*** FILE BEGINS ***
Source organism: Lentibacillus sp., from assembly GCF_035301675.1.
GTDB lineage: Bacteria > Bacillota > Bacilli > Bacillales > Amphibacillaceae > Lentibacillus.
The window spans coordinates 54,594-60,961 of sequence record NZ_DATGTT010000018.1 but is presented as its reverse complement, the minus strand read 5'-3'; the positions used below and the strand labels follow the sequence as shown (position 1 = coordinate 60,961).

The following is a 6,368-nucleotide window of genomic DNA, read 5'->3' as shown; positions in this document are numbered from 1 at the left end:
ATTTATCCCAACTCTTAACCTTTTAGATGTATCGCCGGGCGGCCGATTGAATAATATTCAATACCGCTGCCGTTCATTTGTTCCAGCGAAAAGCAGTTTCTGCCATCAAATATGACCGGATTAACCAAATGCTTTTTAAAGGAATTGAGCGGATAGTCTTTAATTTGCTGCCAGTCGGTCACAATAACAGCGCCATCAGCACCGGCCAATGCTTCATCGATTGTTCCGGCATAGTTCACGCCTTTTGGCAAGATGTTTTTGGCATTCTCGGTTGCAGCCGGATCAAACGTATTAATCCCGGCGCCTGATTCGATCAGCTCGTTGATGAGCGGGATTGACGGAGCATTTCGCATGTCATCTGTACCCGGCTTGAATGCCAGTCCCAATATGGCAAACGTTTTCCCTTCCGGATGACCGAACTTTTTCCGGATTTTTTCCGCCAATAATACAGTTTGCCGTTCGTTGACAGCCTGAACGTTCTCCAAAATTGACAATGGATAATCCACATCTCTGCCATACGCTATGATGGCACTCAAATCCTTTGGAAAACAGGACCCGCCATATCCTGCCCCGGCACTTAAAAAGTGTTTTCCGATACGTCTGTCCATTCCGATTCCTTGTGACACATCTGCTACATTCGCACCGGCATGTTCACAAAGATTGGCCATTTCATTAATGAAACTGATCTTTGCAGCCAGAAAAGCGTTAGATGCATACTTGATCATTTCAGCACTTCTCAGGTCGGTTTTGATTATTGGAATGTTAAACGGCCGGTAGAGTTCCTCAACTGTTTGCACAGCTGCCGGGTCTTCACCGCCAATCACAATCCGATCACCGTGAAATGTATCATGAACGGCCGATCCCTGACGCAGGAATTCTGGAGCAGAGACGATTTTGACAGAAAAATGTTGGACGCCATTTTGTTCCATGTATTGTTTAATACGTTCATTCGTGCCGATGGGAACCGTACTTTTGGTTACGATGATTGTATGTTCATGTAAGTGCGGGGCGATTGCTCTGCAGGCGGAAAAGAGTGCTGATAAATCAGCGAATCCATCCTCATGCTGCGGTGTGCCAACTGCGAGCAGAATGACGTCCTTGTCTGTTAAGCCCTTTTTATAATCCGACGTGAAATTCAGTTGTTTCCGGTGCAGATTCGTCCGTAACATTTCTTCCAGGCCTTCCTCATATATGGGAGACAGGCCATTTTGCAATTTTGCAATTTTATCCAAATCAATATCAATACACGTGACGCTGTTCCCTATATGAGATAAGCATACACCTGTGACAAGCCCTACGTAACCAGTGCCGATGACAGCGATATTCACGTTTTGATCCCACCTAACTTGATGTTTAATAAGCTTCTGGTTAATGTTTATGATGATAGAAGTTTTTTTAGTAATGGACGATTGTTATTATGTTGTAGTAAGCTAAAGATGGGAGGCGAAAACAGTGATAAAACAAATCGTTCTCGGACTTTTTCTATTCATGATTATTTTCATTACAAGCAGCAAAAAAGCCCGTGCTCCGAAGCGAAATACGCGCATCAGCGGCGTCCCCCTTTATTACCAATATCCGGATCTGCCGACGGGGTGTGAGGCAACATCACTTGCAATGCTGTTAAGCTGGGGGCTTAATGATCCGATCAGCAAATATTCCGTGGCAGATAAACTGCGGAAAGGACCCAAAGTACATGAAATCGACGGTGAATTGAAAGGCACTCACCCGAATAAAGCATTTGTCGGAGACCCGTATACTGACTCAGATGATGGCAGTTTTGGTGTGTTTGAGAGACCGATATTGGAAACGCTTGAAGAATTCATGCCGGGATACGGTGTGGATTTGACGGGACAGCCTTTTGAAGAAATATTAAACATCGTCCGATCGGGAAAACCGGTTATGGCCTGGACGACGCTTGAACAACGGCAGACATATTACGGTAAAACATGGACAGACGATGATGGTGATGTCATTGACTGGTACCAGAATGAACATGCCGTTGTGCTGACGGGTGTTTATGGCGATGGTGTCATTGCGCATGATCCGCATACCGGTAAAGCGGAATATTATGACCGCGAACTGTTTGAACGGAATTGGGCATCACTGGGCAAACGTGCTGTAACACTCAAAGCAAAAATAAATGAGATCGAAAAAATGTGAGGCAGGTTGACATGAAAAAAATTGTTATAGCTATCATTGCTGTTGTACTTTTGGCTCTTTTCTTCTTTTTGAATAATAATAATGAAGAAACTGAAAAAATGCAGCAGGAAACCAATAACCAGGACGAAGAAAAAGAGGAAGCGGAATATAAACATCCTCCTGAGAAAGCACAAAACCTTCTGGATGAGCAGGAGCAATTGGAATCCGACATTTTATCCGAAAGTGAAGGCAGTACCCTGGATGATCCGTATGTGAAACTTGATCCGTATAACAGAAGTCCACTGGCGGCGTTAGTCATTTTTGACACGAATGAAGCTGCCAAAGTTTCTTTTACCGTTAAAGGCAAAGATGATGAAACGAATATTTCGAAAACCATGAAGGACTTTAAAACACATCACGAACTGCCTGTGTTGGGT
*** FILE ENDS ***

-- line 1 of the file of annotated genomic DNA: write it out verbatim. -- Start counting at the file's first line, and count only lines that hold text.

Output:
Source organism: Lentibacillus sp., from assembly GCF_035301675.1.